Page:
I have been stuck for quite a long time in the writing of the third installment of the trilogy based on my father-in-law’s life, Walking Out of War.
Until I pulled a little slip of paper out of a tattered, old wallet and broke the logjam by putting the subject of my story, Maurice Bury, into a real time and place.
Writing this trilogy that began with has taken a lot of research. I don’t want to begin estimating the number of hours, but literally, the effort has spanned more than
It began with Maurice’s stories about the war. Then, we sat down to serious interviews, where I took extensive notes.
The third part, Walking Out of War, covers Maurice’s experience as a private in the Red Army from 1944 to 1945. And while I still had those interview notes, Maurice passed away 12 years ago, so I cannot ask him about questions that come up only when you try to write a story like this.
So I had to turn to historical records. Thank you, Wikipedia and Professor Orest Subtelny.
Bringing the story to life
Anyone who has tried to tell an accurate story about the Second World War can tell you how confusing it can be, with many different forces acting in several
different theatres of war at the same time.
I used a range of sources, including some of Maurice’s personal effects. They included a tattered, battered old wallet containing some fascinating documents:
- Allied Expeditionary Force D.P. Index cards, signed by Maurice in Cyrillic script
- a notarized affidavit from Maurice’s aunt in Montreal, mentioning Maurice as a Canadian citizen living in a United Nations Relief and Rehabilitation Administration Displaced Persons camp in Landeck, Austria
- Allied Travel permits authorizing Maurice to go from Landeck to Vienna in early 1947.
These and other documents supported Maurice’s story and my notes about going from Berlin to Ingolstadt, Bavaria, and then Landeck, Innsbruck and finally Vienna before coming home to Canada.
But I was still having trouble getting Maurice’s journey clear in my own mind.
The final clue
Months later, I saw a thin pocket in the old wallet that I had never noticed before. From it, I pulled out a thin slip of yellowed paper. Typed with an uneven manual
typewriter was the following:
Recen. Co. 692 T.D.Bn.
July 7, 1945.
To whom it may concerns:
The following two men, Maurice Bury, and Tkacz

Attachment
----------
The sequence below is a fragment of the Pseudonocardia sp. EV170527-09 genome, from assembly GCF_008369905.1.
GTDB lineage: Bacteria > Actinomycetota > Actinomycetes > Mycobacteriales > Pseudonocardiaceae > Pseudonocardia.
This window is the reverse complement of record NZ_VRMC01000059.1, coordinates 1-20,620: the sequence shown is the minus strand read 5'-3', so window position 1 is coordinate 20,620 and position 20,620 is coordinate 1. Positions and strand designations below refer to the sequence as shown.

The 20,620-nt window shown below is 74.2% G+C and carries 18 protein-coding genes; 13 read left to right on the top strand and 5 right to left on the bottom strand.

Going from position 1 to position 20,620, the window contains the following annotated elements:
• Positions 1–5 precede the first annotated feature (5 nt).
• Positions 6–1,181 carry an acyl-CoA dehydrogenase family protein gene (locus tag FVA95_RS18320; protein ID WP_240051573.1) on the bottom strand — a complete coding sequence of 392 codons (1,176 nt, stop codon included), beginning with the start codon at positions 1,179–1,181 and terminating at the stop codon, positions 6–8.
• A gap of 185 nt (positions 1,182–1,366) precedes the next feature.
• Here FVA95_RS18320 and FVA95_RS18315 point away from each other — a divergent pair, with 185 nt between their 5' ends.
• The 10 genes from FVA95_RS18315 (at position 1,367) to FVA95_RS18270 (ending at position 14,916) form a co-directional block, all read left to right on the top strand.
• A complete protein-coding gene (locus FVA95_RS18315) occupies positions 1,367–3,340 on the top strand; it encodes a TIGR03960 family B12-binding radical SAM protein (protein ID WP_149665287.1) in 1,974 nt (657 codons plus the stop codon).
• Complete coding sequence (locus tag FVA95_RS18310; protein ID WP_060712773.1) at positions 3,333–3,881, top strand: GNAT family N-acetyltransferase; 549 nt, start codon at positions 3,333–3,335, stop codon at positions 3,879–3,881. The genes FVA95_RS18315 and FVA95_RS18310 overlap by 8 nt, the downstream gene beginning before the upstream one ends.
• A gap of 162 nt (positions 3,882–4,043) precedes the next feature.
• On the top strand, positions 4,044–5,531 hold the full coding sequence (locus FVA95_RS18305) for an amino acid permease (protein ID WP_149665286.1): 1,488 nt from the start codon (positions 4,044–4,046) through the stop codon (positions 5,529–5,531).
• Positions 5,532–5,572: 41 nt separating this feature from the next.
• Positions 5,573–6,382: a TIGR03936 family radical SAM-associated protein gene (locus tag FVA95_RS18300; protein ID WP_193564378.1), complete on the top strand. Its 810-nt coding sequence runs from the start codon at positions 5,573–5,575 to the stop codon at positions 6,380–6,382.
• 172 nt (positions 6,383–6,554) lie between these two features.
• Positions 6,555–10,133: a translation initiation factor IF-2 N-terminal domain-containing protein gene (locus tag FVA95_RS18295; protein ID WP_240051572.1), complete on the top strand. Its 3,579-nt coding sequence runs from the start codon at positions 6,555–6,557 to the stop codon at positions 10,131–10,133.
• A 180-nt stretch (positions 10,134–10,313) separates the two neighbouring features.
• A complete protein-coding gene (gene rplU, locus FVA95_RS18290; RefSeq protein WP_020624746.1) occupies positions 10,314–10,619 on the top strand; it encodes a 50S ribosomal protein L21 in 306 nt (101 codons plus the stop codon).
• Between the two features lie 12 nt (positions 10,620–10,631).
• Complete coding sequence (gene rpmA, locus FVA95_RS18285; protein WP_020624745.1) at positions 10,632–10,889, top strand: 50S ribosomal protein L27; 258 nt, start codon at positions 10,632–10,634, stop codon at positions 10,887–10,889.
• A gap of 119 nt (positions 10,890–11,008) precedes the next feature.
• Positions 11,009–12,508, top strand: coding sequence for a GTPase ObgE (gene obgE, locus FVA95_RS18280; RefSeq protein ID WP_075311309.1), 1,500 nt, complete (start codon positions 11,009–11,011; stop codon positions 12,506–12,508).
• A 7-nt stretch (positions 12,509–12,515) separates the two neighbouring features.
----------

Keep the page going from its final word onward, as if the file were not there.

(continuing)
Bazyli , have been working for us as K. P.s for the last
xxxxx month, and we have found there work to be very
We recommend them very highly.
1st Lt. W.A.
I was very excited. I showed it to a retired Canadian Armed Forces general, who explained some of the abbreviations at the top. “T.D.Bn” stands for “tank destroyer battalion.” And the reference to “K.P.” indicated an American unit.
Maurice had told me that, following the war, he had worked for the American Army, first helping out in the kitchen and then as a translator—he spoke English, German and Russian as well as Ukrainian.
A Google search for the 692nd Tank Destroyer Battalion told me that it indeed had been formed in 1942, arriving in France in September 1944. It was attached to the 104th Infantry Division, and then to the First Canadian Army, which it supported in its attack on Antwerp, Belgium and the crossing of the Maas River. The 692nd repelled the Germans in the Battle of the Bulge, and in February 1945 its accurate artillery fire preserved the Regamen Bridge over the Rhine, allowing the Canadian troops to cross, saving lives. It was also the only unit called upon to break the Siegfried line more than once.
This was the unit that liberated the Dachau concentration camp.
At the end of the war, the 692nd took on occupation duties in an area around the Bavarian-Austrian border.
At last, I had corroborating evidence putting Maurice Bury in southern Germany on a specific date shortly after the end of the war: July 7, 1945. It gave me two other names, as well: Lt. John Gardner, commanding officer of the 692nd on that day; and “Tkacz Bazyli.”
That’s just one of the mistakes in the letter. You’ll notice the other typos, too. “Tkacz” is a Ukrainian surname, and Maurice was friends with a man named Basil Tkacz in Montreal.
Why is this important?
This little slip of paper helped me put the end of Maurice journey out of the war into order.
This little slip of paper makes an anchor. He was in southern Germany, or maybe norther Austria, on July 7, 1945.
It gave me a timeline.
And that has allowed me to finish writing the story.
I know that I promised to release Walking Out of War before the end of 2016, and I’m sad to say that I won’t be able to do that.
I have written the draft and completed the re-write, adding all the little details. But now the manuscript has to go to an editor, a proofreader and some beta readers. It will also need a cover design before I format it and publish it as an e-book and a print book.
But know that it is imminent. All the pieces are in place, anchored with historical detail. So don’t despair, readers. The final installment of the trilogy will be in your hands soon.